Deploying a UC solution does not only revolve around technical activities. Ensuring that people completely adopt the new product is what drives its ultimate success. Adoption and change management services help prepare and guide people through the deployment of the new solution.
This month, we’re asking Andrea Westbrook, Senior Adoption & Organizational Change Manager for the Americas to describe a day in her life. We’re keen to find out about the challenges that arise when trying to ensure successful adoption. By learning some tips for successful change, we hope to find out more about the huge benefits a good transition can bring and just how important a process Change Management truly is.
A unique process
Andrea has been working for the Cloud Communications division of NTT Ltd. for two years now. She manages a team of five, covering the entire Americas region “from the polar bears in Canada to the penguins in Patagonia.” Her change management program blends different principles from different world-class Change Management organizations. By taking those principles and adopting them to UC products, her team have created its own process. These boil down to the following five most important components: stakeholder analysis, resistance identification and management, communication, training, and persona identification.
Furthermore, Andrea and her team follow the principles of ADKAR. They generate awareness and desire for the new state, communicate, understand the client’s needs, manage any resistance and make sure people have the right information at the right time. To do so, she works hand-in-hand with her colleagues in Advanced Services Project Management and Solution Engineering to “make sure we understand exactly what within the technology what the client is going to use – and why.”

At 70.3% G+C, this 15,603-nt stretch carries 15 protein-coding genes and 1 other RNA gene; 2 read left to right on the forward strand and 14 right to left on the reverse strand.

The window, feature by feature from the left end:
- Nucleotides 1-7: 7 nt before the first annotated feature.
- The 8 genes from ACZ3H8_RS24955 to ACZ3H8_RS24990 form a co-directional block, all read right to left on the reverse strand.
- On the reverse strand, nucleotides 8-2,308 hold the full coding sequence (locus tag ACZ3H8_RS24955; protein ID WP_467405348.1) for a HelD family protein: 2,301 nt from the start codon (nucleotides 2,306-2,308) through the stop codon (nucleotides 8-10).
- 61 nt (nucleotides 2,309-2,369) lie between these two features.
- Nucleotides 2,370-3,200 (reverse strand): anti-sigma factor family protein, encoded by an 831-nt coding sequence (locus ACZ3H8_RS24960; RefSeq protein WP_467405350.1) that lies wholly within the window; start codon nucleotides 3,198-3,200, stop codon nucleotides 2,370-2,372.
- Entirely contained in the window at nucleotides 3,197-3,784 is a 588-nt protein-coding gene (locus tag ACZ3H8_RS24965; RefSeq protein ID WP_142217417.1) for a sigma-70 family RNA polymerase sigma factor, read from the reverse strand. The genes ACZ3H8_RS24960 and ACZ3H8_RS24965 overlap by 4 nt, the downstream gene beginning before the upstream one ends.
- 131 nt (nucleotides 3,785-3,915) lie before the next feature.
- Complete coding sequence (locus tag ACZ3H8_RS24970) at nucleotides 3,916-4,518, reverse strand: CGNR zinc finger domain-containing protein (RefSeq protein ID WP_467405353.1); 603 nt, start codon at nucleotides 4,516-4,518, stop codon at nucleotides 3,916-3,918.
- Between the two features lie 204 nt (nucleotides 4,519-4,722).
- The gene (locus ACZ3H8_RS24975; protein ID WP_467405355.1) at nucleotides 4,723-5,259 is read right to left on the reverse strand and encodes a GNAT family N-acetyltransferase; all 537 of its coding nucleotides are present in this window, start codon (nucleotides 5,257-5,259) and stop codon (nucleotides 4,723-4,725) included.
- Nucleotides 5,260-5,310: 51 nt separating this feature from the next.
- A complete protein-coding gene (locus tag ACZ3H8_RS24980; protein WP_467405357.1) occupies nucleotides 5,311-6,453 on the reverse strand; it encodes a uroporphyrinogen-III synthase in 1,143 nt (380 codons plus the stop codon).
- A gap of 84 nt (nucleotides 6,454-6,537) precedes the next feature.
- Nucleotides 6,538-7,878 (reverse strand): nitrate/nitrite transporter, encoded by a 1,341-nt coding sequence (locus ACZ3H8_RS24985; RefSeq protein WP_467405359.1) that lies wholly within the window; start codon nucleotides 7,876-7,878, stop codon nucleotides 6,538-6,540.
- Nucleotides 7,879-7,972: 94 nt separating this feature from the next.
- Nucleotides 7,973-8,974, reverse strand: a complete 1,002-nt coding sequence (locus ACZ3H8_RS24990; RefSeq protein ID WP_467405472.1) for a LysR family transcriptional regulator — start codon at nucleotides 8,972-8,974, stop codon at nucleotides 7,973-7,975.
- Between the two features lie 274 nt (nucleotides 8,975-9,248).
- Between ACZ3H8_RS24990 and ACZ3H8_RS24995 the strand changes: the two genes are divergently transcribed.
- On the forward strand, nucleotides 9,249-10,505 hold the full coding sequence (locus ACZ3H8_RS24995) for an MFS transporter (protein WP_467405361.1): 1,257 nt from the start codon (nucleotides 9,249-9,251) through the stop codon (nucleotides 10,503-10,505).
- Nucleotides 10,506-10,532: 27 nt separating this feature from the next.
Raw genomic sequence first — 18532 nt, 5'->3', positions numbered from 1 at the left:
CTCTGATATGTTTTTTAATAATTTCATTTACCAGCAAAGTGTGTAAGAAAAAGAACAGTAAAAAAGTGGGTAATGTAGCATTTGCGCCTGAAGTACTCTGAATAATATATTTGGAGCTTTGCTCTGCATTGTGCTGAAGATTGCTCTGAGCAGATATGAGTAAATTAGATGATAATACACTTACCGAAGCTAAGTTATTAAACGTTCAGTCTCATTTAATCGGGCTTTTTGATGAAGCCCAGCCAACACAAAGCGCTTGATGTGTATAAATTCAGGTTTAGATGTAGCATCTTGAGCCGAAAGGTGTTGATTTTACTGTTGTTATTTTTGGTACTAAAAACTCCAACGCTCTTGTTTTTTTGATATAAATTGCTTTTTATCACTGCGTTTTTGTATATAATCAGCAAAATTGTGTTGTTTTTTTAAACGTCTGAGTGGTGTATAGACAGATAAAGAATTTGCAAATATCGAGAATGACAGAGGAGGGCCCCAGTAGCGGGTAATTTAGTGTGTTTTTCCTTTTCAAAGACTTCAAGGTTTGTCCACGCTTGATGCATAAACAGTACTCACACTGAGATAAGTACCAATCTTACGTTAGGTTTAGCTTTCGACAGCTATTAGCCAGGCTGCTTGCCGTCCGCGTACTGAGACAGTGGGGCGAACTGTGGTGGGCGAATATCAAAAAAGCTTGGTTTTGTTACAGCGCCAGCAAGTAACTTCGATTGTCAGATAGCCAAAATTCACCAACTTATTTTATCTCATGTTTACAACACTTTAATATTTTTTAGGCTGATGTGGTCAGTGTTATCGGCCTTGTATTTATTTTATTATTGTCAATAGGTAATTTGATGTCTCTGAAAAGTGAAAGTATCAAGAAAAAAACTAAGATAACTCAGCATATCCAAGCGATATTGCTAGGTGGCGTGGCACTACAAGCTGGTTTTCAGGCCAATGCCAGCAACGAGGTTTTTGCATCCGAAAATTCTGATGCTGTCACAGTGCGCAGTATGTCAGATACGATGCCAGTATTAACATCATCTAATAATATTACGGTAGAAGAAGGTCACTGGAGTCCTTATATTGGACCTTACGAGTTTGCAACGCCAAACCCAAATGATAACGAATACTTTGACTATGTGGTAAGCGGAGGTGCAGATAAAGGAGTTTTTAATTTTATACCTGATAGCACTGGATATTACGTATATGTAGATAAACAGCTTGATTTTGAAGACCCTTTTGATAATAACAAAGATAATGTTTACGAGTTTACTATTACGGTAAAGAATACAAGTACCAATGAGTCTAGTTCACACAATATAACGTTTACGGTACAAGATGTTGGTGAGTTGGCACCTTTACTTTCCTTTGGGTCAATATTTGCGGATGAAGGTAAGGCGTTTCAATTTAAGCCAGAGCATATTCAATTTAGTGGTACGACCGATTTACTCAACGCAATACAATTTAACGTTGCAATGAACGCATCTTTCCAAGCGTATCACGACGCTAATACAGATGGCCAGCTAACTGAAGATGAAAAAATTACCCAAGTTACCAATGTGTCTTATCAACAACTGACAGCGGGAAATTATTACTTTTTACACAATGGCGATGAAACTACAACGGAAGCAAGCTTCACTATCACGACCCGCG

In addition, Andrea has incorporated one more piece into her process: sustaining knowledge. “Because Cloud UC products change very frequently, you need to communicate those changes to your employee population. That way, they are not surprised by new features. They can continue getting the best out of the product after the deployment has ended.”
A job of adaptation and training
However, it’s worth noting that whilst this work process won’t always be followed to the letter, the spirit of it always will be. Andrea and her team constantly need to adapt their change management program to their clients. “Our job depends on the client’s level of expertise. The most important piece of information at the beginning is understanding the customers capabilities. After that, we adapt based on a scale of zero knowledge of change management to very experienced. Our methodology is very scalable and is very adaptable and we deliberately created it that way. My team knows what will work the most successfully, from a light touch to a very immersive experience.”
“We don’t just tell people how to use our product. We tell them how to use it in their environment.” According then to the client’s requirements, Andrea adjusts the training. They deliver instructor-led training using the product itself. For those people that want to learn by themselves, they can access recordings of the training sessions, and short video clips. “We will also launch soon some interactive self-paced training with clickable exercises.”